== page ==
Use a Logic Level MOSFET that can handle, say 100V. I set the Drain Resistor to 10k so when the MOSFET is off, close to 5ma will flow in the Zener – 5ma is a typical nominal current for achieving the target reverse voltage in a small wattage zener (like this will probably be) – but change as needed – in fact, you can probably get away with a lower current because the goal here, is not to produce a “regulated” 12V, but just to limit the max voltage to 12V, yet achieve a high enough voltage to turn the mystery MOSFETS on. Typically, the Zener knee is at something like 1ma, so around 2ma should work, too – unless those mystery MOSFETs have a very high Gate Threshold Voltage – or it’s important to get the channel resistance down as low as possible to limit power loss/mitigate heating.

When the Logic Level MOSFET is on [i.e. presenting a low impedance path to ground at the Drain], the Drain current will be around 6ma. So, this doesn’t have to be a beefy MOSFET. A ZVN2110A should do the trick.

I note that in the circuit diagram an PWM pin is being used to drive the output - if you are using
PWM you cannot use any kind of resistive supply to the gate, you need a good strong gate drive
capable of 50mA or more at 12V.

I'd suggest buck converter to provide the 12V, then a low-side mosfet gate driver chip to drive the
gate - mosfet drivers accept standard logic signals as input and can handle the large capacitive load
of a MOSFET gate and switch them rapidly (needed for PWM to avoid excessive switching losses).

The gate of a MOSFET is not a "signal", its a power connection (certainly for PWM), as the currents
involved are in the 50mA to several amps range (depending on the size of the MOSFET being driven and the
PWM frequency wanted).

Thanks a lot for all the suggestions!
Their Rdson should be as low as possible, that's why I would like to apply 12V to their gate.
Also the pin from the uC will be a digitalPin, I'm sorry for the irritating schematic.

@ReverseEMF
Thanks for drawing a schematic! I didn't mention that the uC will get supplied by a battery because I didn't think it would be relevant. According to your schematic, a digitalHigh is required at the uC pin to pull the gates of the power mosfets from 12V to ground and a current of 60V/10kOhm will flow. So the uC has to be powered and the 6mA will flow in order to switch the load off and keep it off right?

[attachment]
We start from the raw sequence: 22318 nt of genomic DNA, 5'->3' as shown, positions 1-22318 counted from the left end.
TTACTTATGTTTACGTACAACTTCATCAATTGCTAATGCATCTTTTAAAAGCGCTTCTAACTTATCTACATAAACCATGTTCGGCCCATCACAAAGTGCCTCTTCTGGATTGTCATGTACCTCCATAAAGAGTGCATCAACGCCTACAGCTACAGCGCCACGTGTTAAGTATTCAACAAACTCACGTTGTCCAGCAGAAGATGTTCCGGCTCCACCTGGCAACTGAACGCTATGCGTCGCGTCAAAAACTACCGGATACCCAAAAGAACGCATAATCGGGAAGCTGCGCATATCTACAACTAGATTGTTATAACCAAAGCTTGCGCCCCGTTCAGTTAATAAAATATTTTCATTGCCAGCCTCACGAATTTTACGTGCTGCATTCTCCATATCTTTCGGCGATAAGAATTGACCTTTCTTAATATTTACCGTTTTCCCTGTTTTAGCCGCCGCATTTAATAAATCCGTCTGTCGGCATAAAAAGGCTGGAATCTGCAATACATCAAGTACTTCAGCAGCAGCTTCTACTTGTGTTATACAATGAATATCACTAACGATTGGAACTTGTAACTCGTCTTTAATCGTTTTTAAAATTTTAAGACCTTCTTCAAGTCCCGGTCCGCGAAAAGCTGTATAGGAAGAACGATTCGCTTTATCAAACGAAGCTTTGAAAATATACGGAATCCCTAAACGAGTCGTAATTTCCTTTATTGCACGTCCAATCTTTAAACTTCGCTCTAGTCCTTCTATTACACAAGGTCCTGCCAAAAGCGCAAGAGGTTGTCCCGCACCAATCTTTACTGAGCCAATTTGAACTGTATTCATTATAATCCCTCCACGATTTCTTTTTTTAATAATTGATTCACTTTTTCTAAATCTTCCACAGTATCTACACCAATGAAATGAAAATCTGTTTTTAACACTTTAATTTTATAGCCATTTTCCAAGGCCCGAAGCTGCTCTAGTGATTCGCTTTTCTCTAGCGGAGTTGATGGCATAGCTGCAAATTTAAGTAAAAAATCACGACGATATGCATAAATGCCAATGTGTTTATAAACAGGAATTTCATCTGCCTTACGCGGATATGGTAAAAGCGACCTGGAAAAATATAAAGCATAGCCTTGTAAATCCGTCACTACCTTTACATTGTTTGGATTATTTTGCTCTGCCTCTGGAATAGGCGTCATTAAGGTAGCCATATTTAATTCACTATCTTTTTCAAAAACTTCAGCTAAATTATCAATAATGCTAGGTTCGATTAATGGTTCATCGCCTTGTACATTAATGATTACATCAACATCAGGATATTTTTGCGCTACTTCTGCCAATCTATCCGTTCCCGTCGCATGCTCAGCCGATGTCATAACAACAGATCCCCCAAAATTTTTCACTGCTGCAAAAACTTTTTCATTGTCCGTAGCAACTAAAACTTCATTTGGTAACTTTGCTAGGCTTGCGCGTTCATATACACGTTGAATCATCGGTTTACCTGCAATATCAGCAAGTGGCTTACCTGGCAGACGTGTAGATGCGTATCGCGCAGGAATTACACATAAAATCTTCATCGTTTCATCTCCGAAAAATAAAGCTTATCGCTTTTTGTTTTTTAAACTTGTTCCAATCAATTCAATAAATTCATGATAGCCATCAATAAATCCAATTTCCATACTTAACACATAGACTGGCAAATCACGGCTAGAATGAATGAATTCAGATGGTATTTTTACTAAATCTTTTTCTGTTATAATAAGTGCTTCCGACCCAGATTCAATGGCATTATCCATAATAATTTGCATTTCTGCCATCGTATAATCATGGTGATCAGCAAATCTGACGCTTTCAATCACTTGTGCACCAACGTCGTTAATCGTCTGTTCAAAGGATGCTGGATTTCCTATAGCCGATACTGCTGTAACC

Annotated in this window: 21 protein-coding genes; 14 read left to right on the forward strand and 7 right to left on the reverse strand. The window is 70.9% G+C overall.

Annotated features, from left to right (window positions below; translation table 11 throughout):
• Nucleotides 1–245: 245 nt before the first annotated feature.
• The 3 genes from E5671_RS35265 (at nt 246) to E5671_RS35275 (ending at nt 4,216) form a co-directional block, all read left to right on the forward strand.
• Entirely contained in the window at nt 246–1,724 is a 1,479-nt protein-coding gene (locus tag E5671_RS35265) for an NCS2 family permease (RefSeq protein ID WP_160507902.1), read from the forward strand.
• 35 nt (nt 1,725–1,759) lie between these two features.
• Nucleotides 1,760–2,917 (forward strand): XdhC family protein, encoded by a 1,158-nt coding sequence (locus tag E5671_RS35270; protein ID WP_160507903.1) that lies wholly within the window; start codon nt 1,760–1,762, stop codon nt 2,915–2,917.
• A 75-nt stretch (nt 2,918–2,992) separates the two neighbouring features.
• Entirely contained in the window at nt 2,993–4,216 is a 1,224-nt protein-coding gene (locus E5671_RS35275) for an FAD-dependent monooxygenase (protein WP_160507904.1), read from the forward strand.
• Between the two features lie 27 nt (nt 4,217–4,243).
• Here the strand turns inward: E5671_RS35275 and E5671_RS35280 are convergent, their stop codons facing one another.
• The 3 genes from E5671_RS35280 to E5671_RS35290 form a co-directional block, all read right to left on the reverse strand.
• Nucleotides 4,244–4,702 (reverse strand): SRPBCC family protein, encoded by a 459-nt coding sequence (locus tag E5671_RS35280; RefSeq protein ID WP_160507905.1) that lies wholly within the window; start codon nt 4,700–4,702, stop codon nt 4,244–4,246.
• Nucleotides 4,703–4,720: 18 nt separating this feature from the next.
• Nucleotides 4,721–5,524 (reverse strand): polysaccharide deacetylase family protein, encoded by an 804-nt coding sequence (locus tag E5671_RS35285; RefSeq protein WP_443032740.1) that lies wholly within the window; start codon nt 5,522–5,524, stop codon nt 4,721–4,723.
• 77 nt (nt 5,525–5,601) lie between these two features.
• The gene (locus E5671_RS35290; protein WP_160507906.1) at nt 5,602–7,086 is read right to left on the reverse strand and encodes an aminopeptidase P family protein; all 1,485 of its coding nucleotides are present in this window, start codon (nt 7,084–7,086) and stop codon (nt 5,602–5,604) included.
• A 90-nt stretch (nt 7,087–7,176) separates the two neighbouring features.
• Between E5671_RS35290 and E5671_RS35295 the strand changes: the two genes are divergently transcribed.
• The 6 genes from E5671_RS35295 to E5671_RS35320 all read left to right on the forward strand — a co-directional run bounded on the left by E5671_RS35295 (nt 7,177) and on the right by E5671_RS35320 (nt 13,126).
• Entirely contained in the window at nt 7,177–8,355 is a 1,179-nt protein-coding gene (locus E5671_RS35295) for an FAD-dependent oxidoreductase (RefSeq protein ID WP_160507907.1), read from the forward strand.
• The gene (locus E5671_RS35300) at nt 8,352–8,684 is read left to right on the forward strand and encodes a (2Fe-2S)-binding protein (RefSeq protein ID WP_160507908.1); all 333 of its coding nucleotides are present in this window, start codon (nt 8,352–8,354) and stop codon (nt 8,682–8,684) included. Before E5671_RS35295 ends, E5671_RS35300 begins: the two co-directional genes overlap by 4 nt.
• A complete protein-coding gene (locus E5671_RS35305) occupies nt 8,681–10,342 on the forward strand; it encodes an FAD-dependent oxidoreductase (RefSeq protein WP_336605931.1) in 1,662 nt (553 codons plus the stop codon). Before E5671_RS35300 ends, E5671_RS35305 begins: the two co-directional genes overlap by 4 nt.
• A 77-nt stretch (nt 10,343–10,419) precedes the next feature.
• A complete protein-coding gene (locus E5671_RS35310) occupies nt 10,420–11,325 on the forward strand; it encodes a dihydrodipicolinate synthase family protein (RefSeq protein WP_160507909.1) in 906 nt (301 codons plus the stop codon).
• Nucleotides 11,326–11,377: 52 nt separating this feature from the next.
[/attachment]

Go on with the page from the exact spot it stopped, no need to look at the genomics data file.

Hi,
This circuit;

If it is going to a high side P-CH MOSFET gate, it will not let the P-CH MOSFET turn off as the P-CH gate will not go to P-CH Source potential.
It will be held 12V above GND or 60 - 12 = 48V below the P-CH source voltage.

When the N-CH is turned OFF the drain of the N-CH and the P-CH gate need to go to P-CH source level to allow P-CH to turn OFF.

The addition of a resistor between N-CH drain and P-CH gate will fix you problem in your circuit in your original post.

Tom.... :slight_smile:

ArduRobotBuilder:
I didn’t mention that the uC will get supplied by a battery because I didn’t think it would be relevant.

Then I would change that 10k resister, that goes from the Gate [of the Logic Level MOSFET] to GND, to a 1Meg resistor [to reduce the power demand on the battery]. All this resistor does is discharge the gate capacitance, which is quite small.

ArduRobotBuilder:
According to your schematic, a digitalHigh is required at the uC pin to pull the gates of the power mosfets from 12V to ground and a current of 60V/10kOhm will flow. So the uC has to be powered and the 6mA will flow in order to switch the load off and keep it off right?

Not quite sure what your question is, so I’ll take a shot in the dark: When the PWM1 pin is set to HIGH, the [Logic Level] MOSFET will “switch ON” [i.e. the Drain to Source channel resistance will drop to a low value, allowing considerably more current to flow]. This will pull “Out” as low as it can go. This will, also, allow a current equivalent to [essentially, 'cuz we’re going to ignore the MOSFETs channel resistance, since it’s so low in relation to the 10k resistor in the Drain Circuit] 60V/10k = 6ma. When the PWM1 pin goes LOW, the MOSFET will turn off, and restrict current flow. But, current will still flow through the Zener, causing Out to rise to approximately 12V.